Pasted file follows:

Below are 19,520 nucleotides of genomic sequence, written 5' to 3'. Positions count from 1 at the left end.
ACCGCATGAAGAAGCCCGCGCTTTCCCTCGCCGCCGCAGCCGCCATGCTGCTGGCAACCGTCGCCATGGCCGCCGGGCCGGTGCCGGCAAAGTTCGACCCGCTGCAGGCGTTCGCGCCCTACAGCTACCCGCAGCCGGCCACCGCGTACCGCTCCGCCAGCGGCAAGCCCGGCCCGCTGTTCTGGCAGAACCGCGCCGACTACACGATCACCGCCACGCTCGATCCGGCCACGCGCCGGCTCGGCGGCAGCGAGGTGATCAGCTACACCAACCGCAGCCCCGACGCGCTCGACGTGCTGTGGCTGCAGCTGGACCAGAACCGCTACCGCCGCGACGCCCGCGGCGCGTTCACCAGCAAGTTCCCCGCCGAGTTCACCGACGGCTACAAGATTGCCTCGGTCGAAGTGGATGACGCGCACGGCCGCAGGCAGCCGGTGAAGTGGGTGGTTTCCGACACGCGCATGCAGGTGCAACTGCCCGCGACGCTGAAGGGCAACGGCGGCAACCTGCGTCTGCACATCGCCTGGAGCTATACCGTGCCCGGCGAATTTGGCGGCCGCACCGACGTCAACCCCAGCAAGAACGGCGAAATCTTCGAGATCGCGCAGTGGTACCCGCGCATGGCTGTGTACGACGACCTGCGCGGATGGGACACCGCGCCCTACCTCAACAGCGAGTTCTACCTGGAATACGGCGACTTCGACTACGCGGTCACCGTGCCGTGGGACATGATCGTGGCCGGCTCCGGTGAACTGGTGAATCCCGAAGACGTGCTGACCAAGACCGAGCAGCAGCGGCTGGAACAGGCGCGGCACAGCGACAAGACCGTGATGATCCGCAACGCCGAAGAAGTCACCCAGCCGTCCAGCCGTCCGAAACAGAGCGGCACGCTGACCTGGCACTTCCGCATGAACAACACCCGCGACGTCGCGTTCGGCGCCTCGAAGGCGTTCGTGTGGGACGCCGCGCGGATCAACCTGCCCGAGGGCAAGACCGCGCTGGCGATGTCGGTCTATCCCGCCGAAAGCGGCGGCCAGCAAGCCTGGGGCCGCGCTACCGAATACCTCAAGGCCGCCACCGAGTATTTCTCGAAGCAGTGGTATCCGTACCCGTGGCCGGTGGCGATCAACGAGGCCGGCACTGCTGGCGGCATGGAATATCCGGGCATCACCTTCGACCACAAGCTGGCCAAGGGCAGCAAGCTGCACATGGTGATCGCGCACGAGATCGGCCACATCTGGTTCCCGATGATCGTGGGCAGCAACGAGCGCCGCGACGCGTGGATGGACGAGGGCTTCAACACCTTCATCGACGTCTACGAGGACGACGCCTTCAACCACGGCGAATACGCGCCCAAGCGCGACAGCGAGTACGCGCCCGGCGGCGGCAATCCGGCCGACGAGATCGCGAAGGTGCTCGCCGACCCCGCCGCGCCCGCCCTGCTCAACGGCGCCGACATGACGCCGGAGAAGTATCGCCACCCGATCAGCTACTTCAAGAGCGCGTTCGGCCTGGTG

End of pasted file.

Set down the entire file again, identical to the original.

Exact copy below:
Below are 19,520 nucleotides of genomic sequence, written 5' to 3'. Positions count from 1 at the left end.
ACCGCATGAAGAAGCCCGCGCTTTCCCTCGCCGCCGCAGCCGCCATGCTGCTGGCAACCGTCGCCATGGCCGCCGGGCCGGTGCCGGCAAAGTTCGACCCGCTGCAGGCGTTCGCGCCCTACAGCTACCCGCAGCCGGCCACCGCGTACCGCTCCGCCAGCGGCAAGCCCGGCCCGCTGTTCTGGCAGAACCGCGCCGACTACACGATCACCGCCACGCTCGATCCGGCCACGCGCCGGCTCGGCGGCAGCGAGGTGATCAGCTACACCAACCGCAGCCCCGACGCGCTCGACGTGCTGTGGCTGCAGCTGGACCAGAACCGCTACCGCCGCGACGCCCGCGGCGCGTTCACCAGCAAGTTCCCCGCCGAGTTCACCGACGGCTACAAGATTGCCTCGGTCGAAGTGGATGACGCGCACGGCCGCAGGCAGCCGGTGAAGTGGGTGGTTTCCGACACGCGCATGCAGGTGCAACTGCCCGCGACGCTGAAGGGCAACGGCGGCAACCTGCGTCTGCACATCGCCTGGAGCTATACCGTGCCCGGCGAATTTGGCGGCCGCACCGACGTCAACCCCAGCAAGAACGGCGAAATCTTCGAGATCGCGCAGTGGTACCCGCGCATGGCTGTGTACGACGACCTGCGCGGATGGGACACCGCGCCCTACCTCAACAGCGAGTTCTACCTGGAATACGGCGACTTCGACTACGCGGTCACCGTGCCGTGGGACATGATCGTGGCCGGCTCCGGTGAACTGGTGAATCCCGAAGACGTGCTGACCAAGACCGAGCAGCAGCGGCTGGAACAGGCGCGGCACAGCGACAAGACCGTGATGATCCGCAACGCCGAAGAAGTCACCCAGCCGTCCAGCCGTCCGAAACAGAGCGGCACGCTGACCTGGCACTTCCGCATGAACAACACCCGCGACGTCGCGTTCGGCGCCTCGAAGGCGTTCGTGTGGGACGCCGCGCGGATCAACCTGCCCGAGGGCAAGACCGCGCTGGCGATGTCGGTCTATCCCGCCGAAAGCGGCGGCCAGCAAGCCTGGGGCCGCGCTACCGAATACCTCAAGGCCGCCACCGAGTATTTCTCGAAGCAGTGGTATCCGTACCCGTGGCCGGTGGCGATCAACGAGGCCGGCACTGCTGGCGGCATGGAATATCCGGGCATCACCTTCGACCACAAGCTGGCCAAGGGCAGCAAGCTGCACATGGTGATCGCGCACGAGATCGGCCACATCTGGTTCCCGATGATCGTGGGCAGCAACGAGCGCCGCGACGCGTGGATGGACGAGGGCTTCAACACCTTCATCGACGTCTACGAGGACGACGCCTTCAACCACGGCGAATACGCGCCCAAGCGCGACAGCGAGTACGCGCCCGGCGGCGGCAATCCGGCCGACGAGATCGCGAAGGTGCTCGCCGACCCCGCCGCGCCCGCCCTGCTCAACGGCGCCGACATGACGCCGGAGAAGTATCGCCACCCGATCAGCTACTTCAAGAGCGCGTTCGGCCTGGTG